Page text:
Two young men who grew up in Germany were deported to Kosovo, even though they had nothing to do with the country of their father. Now they are back, rapping against racism and injustice
The microphone is not working. Cables are quickly unplugged and plugged back in while sliders are moved up and down. The show can't go on without sound. The two Roma brothers stay cool. Their rapper caps are in place and their voices are warmed up. What could go wrong?
"I survive without thinking about it. Get me a bed of nails and lay me on it," is the opening line of a K.A.G.E. song. The two Roma brothers who make up the group rap against discrimination and hate and, of course, promote tolerance. That is how they cope; every line is a quote from their lives.
"It is about being rejected and experiencing racism first hand," said Selami. "In our tracks, we want to share our impression and inspire other minorities that have the same problems. Music is our tool for this."
In the middle of nowhere
The first members of the audience arrive in the small concert hall at Kult41, a cultural center in Bonn. It is a small room without windows and has a small bar with a large selection of drinks. Before the concert, there is a film screening of "Trapped by Law", a documentary about the two brothers. The film, directed by Sami Mustafa, also a Roma, follows the brothers on their odyssey across the Balkans.
Both brothers grew up in the German city of Essen and went to school there until 2010, when they were deported to Kosovo after a fast-track immigration procedure. They were sent to their father's home country, a place with which they were not familiar. Selami, 27, had never been there and his brother Kefaet, 32, had only lived there until he was 4 years old. They had no memories of the place nor did they have a connection with the country and its people.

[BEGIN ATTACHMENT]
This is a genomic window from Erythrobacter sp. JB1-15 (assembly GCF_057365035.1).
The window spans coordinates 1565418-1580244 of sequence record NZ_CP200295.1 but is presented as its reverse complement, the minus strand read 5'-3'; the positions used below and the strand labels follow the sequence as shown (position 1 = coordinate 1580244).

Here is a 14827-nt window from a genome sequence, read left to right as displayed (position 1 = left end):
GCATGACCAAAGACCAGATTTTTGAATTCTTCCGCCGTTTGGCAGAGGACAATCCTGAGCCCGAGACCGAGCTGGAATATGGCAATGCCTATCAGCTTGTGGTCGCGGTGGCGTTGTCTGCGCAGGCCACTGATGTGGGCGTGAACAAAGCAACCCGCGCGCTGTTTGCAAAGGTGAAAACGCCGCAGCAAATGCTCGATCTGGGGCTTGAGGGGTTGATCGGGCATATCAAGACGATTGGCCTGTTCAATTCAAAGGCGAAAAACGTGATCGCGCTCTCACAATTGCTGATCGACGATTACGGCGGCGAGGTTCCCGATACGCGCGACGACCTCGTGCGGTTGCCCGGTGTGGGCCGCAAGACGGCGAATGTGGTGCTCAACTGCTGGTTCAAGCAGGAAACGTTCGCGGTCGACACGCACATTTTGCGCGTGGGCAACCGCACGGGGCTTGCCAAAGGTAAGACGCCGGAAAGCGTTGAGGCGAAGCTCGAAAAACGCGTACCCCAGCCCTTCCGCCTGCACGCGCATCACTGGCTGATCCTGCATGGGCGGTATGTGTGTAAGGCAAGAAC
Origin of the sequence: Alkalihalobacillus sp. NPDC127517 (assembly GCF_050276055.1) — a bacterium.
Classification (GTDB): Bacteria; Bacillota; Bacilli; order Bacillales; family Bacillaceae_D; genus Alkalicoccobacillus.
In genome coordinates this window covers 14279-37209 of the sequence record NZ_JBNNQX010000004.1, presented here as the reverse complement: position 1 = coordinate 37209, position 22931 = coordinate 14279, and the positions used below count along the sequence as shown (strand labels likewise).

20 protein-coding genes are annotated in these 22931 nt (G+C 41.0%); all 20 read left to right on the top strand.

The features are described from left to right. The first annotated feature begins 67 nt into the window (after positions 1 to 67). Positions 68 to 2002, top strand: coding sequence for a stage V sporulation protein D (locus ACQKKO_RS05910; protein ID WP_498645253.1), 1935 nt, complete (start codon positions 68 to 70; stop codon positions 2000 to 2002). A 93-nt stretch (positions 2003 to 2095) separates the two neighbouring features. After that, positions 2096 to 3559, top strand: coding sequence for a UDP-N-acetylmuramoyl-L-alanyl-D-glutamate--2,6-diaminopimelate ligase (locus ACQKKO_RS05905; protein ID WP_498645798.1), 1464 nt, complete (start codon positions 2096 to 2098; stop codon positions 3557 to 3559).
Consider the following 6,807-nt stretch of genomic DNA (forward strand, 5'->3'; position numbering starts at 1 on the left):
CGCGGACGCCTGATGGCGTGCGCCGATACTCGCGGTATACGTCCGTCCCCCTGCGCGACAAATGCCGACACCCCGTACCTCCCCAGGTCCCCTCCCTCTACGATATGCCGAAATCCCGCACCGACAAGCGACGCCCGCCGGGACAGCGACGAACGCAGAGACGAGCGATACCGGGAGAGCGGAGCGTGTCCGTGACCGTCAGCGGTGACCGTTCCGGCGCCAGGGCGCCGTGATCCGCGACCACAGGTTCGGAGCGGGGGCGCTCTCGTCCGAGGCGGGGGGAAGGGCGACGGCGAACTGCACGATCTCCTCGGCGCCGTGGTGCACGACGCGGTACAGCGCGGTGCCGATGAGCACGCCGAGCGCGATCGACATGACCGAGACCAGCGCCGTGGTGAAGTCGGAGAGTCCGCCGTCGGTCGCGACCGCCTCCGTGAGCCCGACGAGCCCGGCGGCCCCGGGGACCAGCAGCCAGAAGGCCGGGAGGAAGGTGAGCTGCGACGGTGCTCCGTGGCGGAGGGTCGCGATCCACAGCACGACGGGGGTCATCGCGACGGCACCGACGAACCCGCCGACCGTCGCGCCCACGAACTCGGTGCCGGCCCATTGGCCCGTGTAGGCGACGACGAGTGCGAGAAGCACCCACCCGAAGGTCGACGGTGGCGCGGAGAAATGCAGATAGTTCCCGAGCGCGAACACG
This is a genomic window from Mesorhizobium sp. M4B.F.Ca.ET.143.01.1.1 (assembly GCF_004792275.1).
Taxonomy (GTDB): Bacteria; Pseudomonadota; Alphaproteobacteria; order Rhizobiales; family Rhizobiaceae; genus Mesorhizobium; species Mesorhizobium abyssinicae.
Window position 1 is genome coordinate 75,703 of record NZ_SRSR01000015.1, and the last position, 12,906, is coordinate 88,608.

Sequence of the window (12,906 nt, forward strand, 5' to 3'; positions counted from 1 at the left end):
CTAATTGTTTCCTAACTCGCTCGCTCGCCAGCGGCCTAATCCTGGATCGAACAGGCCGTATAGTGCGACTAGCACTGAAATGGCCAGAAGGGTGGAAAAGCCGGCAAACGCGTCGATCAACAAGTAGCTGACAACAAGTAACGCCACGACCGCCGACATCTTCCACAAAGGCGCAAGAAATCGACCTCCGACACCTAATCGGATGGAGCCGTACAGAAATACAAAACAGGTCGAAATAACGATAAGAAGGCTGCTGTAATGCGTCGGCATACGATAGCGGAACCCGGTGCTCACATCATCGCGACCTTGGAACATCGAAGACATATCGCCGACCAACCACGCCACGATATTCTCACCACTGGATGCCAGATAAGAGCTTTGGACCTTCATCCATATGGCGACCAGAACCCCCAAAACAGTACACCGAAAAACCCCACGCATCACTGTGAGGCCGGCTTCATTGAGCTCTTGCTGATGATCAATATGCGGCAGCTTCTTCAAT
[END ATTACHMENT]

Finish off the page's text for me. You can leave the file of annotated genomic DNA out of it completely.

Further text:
A forgotten minority
Between January 2012 and September 2016, some 16,000 Kosovar nationals of Roma ethnicity applied for asylum in Germany. During that time period, the ministry of the interior only granted five people refugee status as prescribed in the UN Refugee Convention. In 2015, Kosovo was placed on the list of safe countries of origin. Ever since then, the number of deportations and repatriations has increased many times over.
"In Germany, there is a profound political denial about the situation of the Roma people in all the Balkan countries where they face discrimination," said Bernd Mesovic, from the German refugee rights advocacy organization Pro Asyl. "They have no access to the labor market or the health system. It is more than mere discrimination."
Don't give up
The brothers slept on the streets, in strangers' homes or at friends' places. Swinging from hope to despair, they spent four years, nine months and six days in the Balkans. Their music made them famous in Kosovo and they toured throughout the country. "I didn't know when it would be over, so I savored every moment," said Selami in the film. During that time, the brothers initiated many legal attempts to return to Germany to their families in Essen - in vain.
One day, they just made a decision. "We were naive. We wanted to go back legally. Everyone told us to just cross the border," recalled Kafaet. And that is exactly what they did. Without telling anyone, they walked to Hungary, across Austria and then to Germany. Since their return, both musicians have been helping young people from difficult backgrounds. They dance, rap and talk together. This energy can be felt in the audience at the cultural center. The concert is a success and the sound system works.
Despite their commitment, their status in Germany is still undecided. The brothers live in Essen again. Selami has a short-term residence permit and can be deported at any time. Kefeat has a one-year residence permit.